In the fuel filter of the first aspect, the fuel within the fuel tank is filtered at the bag main body, and is sucked at the suction pipe.
A frame is inserted in the bag main body. Bag expanding members project at the frame in order to make the bag main body hollow. The bent surfaces formed at the bag expanding members provided at the frame contact the inner surface of the bag main body.
Due to the functions of the frame and the bag expanding members, the upper and lower surfaces of the bag main body do not tightly contact each other due to the suction force of the suction pipe, and the fuel within the fuel tank can be reliably sucked. Further, because the bent surfaces of the bag expanding members contact the inner surface of the bag main body, the bag main body is not abraded due to vibrations of the vehicle or the like.
In accordance with the fuel filter of another aspect of the invention, the holding member is disposed at at least one of the flange and the final end portion of the flange. Because the bent surface of the holding member contacts the inner surface of the longitudinal direction end portion of the bag main body, the bag main body is not abraded due to vibrations of the vehicle or the like. Further, the longitudinal direction end portion of the bag main body can also be made hollow.
In the fuel filter of still another aspect of the present invention, because there is no worry that the bag main body will be abraded by the bag expanding portions, the bag main body can be made of a two-layered structure of a non-woven fabric, thereby resulting in a decrease in the cost of the filter material. A non-woven fabric is a fabric in which natural or synthetic fibers are arranged unsystematically or are tangled together by an adhesive, by the application of heat and pressure, or by sewing.
In the fuel filter of yet another aspect of the present invention, the flexible connecting member connects the flange and the frame, and slits are formed at the connecting regions of the flange and the connecting member. These slits are set so as to permit movement of the flange independently of the frame. Therefore, even if the flange moves, the frame does not move so as to follow the movement of the flange. As a result, even if the mounting position of the flange varies slightly due to errors in the manufacturing of the fuel tank or the like, the frame does not move. Therefore, a portion of the bag main body can be positioned at the bottom surface of the fuel tank.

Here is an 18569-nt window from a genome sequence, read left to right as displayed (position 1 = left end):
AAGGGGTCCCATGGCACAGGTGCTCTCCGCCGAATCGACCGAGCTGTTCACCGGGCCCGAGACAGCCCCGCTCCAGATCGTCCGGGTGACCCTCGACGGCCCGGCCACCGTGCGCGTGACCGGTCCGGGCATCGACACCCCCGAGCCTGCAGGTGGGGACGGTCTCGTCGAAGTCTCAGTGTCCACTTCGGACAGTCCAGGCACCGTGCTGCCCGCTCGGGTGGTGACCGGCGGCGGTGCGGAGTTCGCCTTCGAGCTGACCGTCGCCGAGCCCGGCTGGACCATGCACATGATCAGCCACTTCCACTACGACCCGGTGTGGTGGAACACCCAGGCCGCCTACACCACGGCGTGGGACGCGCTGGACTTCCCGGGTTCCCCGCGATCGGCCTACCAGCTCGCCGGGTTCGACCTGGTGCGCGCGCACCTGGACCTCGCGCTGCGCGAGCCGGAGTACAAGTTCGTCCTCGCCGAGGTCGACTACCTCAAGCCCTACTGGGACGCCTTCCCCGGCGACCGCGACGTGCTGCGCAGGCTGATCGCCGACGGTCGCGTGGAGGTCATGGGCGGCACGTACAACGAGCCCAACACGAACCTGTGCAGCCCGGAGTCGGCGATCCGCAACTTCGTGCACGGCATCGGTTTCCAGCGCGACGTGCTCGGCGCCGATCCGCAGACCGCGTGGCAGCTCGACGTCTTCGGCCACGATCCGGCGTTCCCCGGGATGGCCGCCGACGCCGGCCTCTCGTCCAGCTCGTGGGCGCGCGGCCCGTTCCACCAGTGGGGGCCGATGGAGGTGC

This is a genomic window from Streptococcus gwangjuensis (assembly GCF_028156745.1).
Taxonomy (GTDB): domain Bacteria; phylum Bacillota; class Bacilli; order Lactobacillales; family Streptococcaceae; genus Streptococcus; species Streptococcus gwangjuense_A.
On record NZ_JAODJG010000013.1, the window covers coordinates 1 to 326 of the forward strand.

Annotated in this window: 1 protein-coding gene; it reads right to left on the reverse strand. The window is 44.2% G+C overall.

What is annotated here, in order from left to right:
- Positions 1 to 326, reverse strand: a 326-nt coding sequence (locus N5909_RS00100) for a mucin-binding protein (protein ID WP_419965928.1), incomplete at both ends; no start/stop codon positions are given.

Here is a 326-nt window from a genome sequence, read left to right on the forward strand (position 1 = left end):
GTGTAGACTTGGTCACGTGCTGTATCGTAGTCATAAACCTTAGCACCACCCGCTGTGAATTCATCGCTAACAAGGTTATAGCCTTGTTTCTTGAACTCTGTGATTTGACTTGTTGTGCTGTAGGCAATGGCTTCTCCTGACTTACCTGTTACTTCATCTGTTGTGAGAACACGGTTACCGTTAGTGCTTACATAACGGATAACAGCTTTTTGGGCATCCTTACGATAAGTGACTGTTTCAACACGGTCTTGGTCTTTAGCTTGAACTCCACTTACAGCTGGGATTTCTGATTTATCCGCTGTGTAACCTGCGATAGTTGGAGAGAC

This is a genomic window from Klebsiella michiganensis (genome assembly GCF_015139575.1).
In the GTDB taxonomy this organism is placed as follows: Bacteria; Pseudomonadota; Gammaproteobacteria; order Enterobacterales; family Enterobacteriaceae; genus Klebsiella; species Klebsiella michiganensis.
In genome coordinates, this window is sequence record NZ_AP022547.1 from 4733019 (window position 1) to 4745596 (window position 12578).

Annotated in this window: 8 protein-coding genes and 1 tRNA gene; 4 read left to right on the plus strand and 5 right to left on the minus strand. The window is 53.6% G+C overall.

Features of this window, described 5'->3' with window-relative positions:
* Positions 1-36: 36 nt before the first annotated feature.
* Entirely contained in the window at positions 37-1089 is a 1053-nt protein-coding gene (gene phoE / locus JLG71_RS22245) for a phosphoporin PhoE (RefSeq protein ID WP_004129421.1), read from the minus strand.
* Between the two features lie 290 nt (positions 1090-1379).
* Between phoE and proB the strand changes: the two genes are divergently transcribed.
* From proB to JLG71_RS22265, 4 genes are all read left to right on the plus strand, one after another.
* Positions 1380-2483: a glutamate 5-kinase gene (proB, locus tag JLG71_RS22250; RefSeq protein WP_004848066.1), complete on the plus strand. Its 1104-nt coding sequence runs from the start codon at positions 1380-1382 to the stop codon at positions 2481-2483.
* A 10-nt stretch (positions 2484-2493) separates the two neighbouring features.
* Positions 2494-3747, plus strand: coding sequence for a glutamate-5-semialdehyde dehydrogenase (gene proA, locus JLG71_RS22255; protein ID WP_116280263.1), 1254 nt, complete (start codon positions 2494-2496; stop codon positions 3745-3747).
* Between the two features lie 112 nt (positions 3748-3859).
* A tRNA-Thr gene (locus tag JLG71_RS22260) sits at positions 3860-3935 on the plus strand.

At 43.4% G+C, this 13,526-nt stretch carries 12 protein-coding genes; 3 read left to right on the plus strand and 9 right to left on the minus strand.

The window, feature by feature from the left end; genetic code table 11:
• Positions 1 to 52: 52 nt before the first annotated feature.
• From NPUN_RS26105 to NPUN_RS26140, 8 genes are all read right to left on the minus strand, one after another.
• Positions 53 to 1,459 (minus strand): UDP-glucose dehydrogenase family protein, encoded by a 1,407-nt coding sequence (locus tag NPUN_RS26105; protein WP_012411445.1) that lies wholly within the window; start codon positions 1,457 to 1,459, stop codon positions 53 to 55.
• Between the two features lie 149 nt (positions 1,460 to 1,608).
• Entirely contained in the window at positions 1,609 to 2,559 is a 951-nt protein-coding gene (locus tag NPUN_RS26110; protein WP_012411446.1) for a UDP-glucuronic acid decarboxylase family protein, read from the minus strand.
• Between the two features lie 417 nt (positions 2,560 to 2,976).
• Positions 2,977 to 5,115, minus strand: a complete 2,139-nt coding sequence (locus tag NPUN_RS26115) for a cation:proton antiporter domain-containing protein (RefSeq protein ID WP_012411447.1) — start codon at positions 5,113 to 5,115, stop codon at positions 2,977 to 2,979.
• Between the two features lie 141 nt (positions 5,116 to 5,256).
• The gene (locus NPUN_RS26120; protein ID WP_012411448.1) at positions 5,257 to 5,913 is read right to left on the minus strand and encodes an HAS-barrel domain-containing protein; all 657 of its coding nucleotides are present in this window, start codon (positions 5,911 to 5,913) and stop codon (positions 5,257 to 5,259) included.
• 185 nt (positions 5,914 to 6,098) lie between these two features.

In the fuel filter of still another aspect, protrusions, which protrude in both directions and which make the bag main body hollow, are provided in vicinities of the connecting member and the connecting portion between the connecting member and the frame. As a result, even if the frame is pushed against the bottom surface of the fuel tank and the connecting member is greatly bent, the protrusions maintain the hollow state of the bag main body. Therefore, the bag main body does no bend sharply or collapse.
FIG. 1 is a sectional view illustrating a state in which a fuel filter relating to the first embodiment is mounted to a fuel tank.
FIG. 2 is a partially-cut perspective view of the fuel filter relating to the first embodiment.